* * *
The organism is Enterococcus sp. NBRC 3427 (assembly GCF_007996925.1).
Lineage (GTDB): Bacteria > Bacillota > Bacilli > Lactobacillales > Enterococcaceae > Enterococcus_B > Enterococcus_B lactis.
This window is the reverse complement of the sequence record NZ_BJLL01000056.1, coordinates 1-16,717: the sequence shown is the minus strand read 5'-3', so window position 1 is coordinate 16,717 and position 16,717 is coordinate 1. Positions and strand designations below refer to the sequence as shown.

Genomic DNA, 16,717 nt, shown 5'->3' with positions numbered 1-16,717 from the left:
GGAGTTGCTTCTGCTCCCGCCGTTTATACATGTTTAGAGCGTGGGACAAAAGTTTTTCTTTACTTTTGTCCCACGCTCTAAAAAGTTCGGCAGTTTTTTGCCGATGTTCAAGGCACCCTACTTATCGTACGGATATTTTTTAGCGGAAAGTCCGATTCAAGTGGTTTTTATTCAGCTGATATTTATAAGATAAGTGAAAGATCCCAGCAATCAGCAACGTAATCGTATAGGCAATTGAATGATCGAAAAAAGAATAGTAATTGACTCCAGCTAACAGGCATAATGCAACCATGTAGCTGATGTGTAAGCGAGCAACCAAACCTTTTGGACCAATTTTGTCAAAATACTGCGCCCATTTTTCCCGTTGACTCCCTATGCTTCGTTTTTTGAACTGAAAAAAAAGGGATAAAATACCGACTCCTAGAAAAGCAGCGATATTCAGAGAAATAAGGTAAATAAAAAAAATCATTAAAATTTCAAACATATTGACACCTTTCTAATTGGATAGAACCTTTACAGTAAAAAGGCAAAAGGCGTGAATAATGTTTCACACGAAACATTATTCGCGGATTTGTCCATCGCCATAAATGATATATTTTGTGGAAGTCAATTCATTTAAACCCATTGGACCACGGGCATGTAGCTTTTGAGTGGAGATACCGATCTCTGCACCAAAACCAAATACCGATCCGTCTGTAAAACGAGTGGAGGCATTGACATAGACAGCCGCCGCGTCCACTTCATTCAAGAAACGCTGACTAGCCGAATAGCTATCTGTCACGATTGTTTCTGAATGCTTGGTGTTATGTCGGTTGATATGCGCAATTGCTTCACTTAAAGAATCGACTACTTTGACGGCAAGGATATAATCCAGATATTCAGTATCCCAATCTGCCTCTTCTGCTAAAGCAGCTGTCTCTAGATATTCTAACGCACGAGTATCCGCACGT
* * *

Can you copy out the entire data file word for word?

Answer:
The organism is Enterococcus sp. NBRC 3427 (assembly GCF_007996925.1).
Lineage (GTDB): Bacteria > Bacillota > Bacilli > Lactobacillales > Enterococcaceae > Enterococcus_B > Enterococcus_B lactis.
This window is the reverse complement of the sequence record NZ_BJLL01000056.1, coordinates 1-16,717: the sequence shown is the minus strand read 5'-3', so window position 1 is coordinate 16,717 and position 16,717 is coordinate 1. Positions and strand designations below refer to the sequence as shown.

Genomic DNA, 16,717 nt, shown 5'->3' with positions numbered 1-16,717 from the left:
GGAGTTGCTTCTGCTCCCGCCGTTTATACATGTTTAGAGCGTGGGACAAAAGTTTTTCTTTACTTTTGTCCCACGCTCTAAAAAGTTCGGCAGTTTTTTGCCGATGTTCAAGGCACCCTACTTATCGTACGGATATTTTTTAGCGGAAAGTCCGATTCAAGTGGTTTTTATTCAGCTGATATTTATAAGATAAGTGAAAGATCCCAGCAATCAGCAACGTAATCGTATAGGCAATTGAATGATCGAAAAAAGAATAGTAATTGACTCCAGCTAACAGGCATAATGCAACCATGTAGCTGATGTGTAAGCGAGCAACCAAACCTTTTGGACCAATTTTGTCAAAATACTGCGCCCATTTTTCCCGTTGACTCCCTATGCTTCGTTTTTTGAACTGAAAAAAAAGGGATAAAATACCGACTCCTAGAAAAGCAGCGATATTCAGAGAAATAAGGTAAATAAAAAAAATCATTAAAATTTCAAACATATTGACACCTTTCTAATTGGATAGAACCTTTACAGTAAAAAGGCAAAAGGCGTGAATAATGTTTCACACGAAACATTATTCGCGGATTTGTCCATCGCCATAAATGATATATTTTGTGGAAGTCAATTCATTTAAACCCATTGGACCACGGGCATGTAGCTTTTGAGTGGAGATACCGATCTCTGCACCAAAACCAAATACCGATCCGTCTGTAAAACGAGTGGAGGCATTGACATAGACAGCCGCCGCGTCCACTTCATTCAAGAAACGCTGACTAGCCGAATAGCTATCTGTCACGATTGTTTCTGAATGCTTGGTGTTATGTCGGTTGATATGCGCAATTGCTTCACTTAAAGAATCGACTACTTTGACGGCAAGGATATAATCCAGATATTCAGTATCCCAATCTGCCTCTTCTGCTAAAGCAGCTGTCTCTAGATATTCTAACGCACGAGTATCCGCACGT